The Wreck Of The Deutschland Analysis

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Abstract: The Wreck of the Deutschland was Hopkins’s, ‘first major poem written in ‘sprung rhythm’. Herein is contained a brief analysis of this heart moving poem and the impact it has created in the minds of many readers down the ages. The authors in the opening paragraphs of this article have made a concerted attempt to bring out some parallelism from the Book of Psalms and also the theological aspect of innocent suffering. This concept of human suffering seems deeply embedded in this particular poem of Hopkins and this is what the authors wish to portray for their readers. We have also highlighted the various aspects of the three streams of suffering that Hopkins talks about in this epic poem. The three sufferings are brought out in …show more content…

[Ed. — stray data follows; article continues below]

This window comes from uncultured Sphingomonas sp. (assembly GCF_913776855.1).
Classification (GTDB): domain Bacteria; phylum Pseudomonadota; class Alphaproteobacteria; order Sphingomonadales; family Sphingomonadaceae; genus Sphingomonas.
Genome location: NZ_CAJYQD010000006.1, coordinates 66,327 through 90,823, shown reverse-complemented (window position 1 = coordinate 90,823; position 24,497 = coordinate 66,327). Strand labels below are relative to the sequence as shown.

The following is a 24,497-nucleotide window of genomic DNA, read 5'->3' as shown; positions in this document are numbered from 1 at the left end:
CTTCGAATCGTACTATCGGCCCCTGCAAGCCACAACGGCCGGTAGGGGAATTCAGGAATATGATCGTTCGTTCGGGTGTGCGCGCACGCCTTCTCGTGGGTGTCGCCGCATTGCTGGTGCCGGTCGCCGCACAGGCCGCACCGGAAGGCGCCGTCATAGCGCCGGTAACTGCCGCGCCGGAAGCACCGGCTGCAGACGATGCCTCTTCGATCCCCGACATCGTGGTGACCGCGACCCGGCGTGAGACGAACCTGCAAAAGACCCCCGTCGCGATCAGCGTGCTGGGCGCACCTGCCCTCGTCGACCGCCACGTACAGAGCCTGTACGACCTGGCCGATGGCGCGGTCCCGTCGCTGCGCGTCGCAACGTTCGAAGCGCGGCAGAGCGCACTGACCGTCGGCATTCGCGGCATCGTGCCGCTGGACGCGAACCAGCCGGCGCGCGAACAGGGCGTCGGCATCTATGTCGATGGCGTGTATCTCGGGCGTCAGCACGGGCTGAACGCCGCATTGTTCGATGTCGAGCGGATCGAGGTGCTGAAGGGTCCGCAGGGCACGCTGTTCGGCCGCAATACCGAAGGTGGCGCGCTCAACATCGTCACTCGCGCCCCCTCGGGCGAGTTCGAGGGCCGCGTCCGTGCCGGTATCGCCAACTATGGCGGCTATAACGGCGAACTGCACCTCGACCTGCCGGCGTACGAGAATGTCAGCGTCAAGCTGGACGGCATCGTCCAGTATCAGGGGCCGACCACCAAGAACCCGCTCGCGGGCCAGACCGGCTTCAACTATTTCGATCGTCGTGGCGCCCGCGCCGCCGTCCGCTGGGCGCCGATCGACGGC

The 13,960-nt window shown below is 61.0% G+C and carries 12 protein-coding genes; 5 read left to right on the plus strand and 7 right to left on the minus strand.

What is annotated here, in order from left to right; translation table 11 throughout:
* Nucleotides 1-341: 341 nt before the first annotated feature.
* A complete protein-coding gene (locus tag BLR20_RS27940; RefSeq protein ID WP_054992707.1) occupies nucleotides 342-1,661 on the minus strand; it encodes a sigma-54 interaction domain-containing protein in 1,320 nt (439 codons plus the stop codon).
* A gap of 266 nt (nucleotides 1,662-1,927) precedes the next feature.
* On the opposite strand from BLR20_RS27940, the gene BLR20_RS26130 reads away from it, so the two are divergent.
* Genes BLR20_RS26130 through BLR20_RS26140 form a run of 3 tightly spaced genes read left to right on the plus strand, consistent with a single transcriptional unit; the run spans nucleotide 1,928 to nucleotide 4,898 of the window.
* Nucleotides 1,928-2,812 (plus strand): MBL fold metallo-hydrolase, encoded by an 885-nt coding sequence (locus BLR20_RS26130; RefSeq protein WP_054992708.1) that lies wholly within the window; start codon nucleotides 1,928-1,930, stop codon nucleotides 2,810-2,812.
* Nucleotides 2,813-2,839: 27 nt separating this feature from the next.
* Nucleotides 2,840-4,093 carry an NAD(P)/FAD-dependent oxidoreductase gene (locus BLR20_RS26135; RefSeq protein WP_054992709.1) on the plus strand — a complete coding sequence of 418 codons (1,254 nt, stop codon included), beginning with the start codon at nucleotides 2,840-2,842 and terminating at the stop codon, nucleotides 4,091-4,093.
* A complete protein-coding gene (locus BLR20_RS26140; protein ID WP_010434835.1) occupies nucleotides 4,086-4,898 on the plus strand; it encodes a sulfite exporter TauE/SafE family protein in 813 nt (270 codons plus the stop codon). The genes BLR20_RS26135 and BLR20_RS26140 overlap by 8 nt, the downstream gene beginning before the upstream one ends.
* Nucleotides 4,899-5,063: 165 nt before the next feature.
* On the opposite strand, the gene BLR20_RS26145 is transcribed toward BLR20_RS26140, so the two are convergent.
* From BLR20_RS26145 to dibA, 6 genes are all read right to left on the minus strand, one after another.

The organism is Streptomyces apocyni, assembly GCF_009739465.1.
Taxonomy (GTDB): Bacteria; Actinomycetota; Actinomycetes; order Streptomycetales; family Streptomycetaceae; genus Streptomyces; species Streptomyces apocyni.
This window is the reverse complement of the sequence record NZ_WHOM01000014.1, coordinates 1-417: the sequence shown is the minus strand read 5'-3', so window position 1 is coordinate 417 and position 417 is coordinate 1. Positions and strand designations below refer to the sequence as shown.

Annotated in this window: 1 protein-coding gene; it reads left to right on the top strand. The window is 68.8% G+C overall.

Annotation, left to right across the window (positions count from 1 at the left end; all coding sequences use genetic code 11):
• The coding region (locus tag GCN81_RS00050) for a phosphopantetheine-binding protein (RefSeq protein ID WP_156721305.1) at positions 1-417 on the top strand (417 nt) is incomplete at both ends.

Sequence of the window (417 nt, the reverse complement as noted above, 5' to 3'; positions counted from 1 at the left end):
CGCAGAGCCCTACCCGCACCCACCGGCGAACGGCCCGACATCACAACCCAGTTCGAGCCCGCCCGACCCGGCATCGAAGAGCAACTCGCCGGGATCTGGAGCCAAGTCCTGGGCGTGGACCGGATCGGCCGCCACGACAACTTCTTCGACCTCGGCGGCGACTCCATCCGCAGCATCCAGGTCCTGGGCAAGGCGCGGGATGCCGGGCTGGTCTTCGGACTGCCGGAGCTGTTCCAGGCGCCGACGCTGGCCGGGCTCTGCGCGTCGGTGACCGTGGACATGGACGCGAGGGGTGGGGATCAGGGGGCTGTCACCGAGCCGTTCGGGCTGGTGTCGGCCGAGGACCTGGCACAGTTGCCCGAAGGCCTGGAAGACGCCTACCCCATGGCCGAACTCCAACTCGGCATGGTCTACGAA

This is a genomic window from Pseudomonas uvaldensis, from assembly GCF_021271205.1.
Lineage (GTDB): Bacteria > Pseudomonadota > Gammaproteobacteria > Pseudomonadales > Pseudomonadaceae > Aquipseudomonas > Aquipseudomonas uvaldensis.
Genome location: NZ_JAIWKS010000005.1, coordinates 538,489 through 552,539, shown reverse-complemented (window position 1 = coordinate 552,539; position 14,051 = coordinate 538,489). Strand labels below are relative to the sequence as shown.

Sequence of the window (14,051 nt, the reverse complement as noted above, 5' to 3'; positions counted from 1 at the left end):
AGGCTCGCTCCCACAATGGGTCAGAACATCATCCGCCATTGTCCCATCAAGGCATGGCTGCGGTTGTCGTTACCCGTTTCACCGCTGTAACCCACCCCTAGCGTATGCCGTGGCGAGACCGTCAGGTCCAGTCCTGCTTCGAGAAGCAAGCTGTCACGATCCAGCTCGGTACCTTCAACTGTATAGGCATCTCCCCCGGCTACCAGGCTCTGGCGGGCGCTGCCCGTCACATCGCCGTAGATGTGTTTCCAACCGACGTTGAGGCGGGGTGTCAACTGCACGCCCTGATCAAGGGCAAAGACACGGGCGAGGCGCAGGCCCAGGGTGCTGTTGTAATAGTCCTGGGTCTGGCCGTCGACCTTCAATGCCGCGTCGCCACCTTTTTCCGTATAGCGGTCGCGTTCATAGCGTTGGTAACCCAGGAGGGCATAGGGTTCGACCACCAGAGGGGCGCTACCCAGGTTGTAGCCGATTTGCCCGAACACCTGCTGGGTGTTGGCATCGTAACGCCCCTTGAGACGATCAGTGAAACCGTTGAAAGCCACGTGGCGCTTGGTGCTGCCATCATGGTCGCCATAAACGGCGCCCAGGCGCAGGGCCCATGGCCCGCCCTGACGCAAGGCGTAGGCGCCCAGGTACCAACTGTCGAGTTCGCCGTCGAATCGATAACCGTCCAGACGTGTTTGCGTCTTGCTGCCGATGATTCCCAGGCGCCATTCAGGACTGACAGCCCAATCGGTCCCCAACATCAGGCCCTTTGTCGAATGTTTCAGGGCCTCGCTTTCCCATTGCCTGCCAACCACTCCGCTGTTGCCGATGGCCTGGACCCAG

“While we were yet sinners he died on the Cross for us” says the Bible. His mission was to seek and save sinners. This aspect for some people is as a far from comfortable experience. For Hopkins conversion seems to have been a difficult experience, which happened entirely almost against his personal wish and will. Still he was led on to a thoughtful commitment of faith and spirituality. This account of his spiritual and mental anguish can be observed in stanza 2 and 3 of this epoch churning poem. He tastes sheer trembling in this very experienced terror ‘the swoon of the heart’ at ‘the hurl of thee trod’, vertigo even, as if he were being thrown from a great height. However having succumbed to the will of God, ‘fled with a fling of the heart’, he experienced mercy ‘but you were dove winged’ rather than punishment or a sense of entrapment. After all this indeed he senses a deep feeling of exhilaration. The suffering of the ship wrecked people comes into his perspective. The suffering of the nuns is more complex to him, since they have been expelled from their native country and so they are already suffering for their faith, rather suffering to bring her to faith. As is true to the basic tenants of Christianity death does not have the same terror for her. Christianity believes that death does not separate believers from God. One has to understand here that the nun’s concern is to make a ‘good death’, if that is God’s will. In fact as seen in this crises Hopkins believes she has a vision of Christ actually coming over the storm to take her. The other four nuns are scarcely talked about but in the eyes of Hopkins they might have died similar ‘good deaths!’ As we postulate at this particular stage of this poem, it is for everyone else on the ship that Hopkins feels extremely concerned. His conviction

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